Our first crack at the Oscar nominations
An early punt at the final finishers in the best picture race.
Now, now. Don’t moan. We’ve started even earlier in previous years. We actually decided to hold back a little this year before taking a punt at the candidates for the best picture Oscar. Mind you, the awards aren’t until March this time round. So, it’s all relative. Maybe we are starting earlier. Anyway, as things stand, most of the main candidates have been unveiled. Many are expecting Martin Scorsese’s Wolf of Wall Street and David O Russell’s American Hustle to figure. But you never really know. Remember the Oscar fiasco that was The Lovely Bones.
In both of the seasons since the Academy introduced its weird new rules about nominations — no fewer than five, no more than 10 — there have been nine shortlisted films. A repeat of that result seems likely enough this time around. But we have allowed ourselves a few options for any tenth entry. The films are ranked in order of likelihood. I reckon the top seven are bankers. Mind you, I’ve been wrong before.
The nominees are…
It’s the perfect combination: very strong reviews and very strong box office. It currently looks like a two-horse race for the top prize. But It strikes me the Academy will want to reward the film that made the mainstream seem respectable.
12 YEARS A SLAVE
There are so many reasons to nominate Steve McQueen’s raved-about treatment of a true story from the slave years. Hollywood has an abysmal record in dealing with that subject. No film by a black director has ever won best picture. The film is also, by all accounts, a corker.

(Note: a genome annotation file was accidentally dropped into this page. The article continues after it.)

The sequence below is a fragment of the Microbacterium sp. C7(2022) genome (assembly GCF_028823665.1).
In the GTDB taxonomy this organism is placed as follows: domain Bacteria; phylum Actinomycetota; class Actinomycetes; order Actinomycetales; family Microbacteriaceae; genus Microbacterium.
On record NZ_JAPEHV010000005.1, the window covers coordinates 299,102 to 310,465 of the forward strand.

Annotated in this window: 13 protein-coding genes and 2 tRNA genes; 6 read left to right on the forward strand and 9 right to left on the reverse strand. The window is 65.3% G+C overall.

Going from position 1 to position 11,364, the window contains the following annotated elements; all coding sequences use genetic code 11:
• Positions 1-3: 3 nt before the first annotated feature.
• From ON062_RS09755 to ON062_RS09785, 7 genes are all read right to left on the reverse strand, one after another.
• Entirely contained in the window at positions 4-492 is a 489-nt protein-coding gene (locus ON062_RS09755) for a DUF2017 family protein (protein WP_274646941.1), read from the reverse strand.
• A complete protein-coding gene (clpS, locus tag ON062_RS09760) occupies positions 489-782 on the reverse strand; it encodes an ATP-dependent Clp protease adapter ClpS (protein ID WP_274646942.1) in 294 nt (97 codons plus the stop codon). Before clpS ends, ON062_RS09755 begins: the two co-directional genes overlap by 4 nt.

I hereby predict that Paul Greengrass’s very exciting true-life thriller will become one of Hollywood’s great bridesmaids. That’s to say it could get as many as seven nominations, but I don’t see it as being favourite in any of those categories. Tom Hanks certain of a nod in the acting stakes.
SAVING MR BANKS
As last year’s ludicrous triumph by Argo demonstrated, Hollywood loves films that show the industry in a good light. Disney’s tale of the making of Mary Poppins is almost as sanitised as the musical it celebrates. But it is still a heart-tugging delight.
Lee Daniels’s study of White House life over four decades fared better critically in the US than it did here. But it remains a very digestible piece of popular history. Oprah Winfrey looks favourite for the best supporting actress prize.
I wasn’t as keen on Alexander Payne’s road movie as were many other critics at Cannes. But Bruce Dern is super as an old guy facing up to confusion and the film offers lovely meditations on middle America.
US Oscarlogists are not much rating the chances of Stephen Frears’s crowd-pleasing blend of drama and comedy. They’re all crazy. The Academy laps up this stuff. Remember that they nominated Judi Dench for Frears’s ho-hum Mrs Henderson Presents.
WOLF OF WALL STREET
Now we get into the realms of fantasy. Nobody has seen Martin Scorsese’s epic study of contemporary greed. But remember that four of the last five films by the director have been nominated. Under the new rules, he’d have to deliver a real stinker to be left out.
David O Russell’s romp involving a scam from the 1970s looks very like this year’s Argo. A bit too much like that film perhaps. Are they really going to award two glam-era romps the big award in successive years. I don’t think so but it will probably get a nom.
If there is a tenth it will come from Blue Jasmine, Dallas Buyers Club, Inside LLewyn Davis, Her, Fruitvale Station and — though it has received very iffy reviews — August Osage County.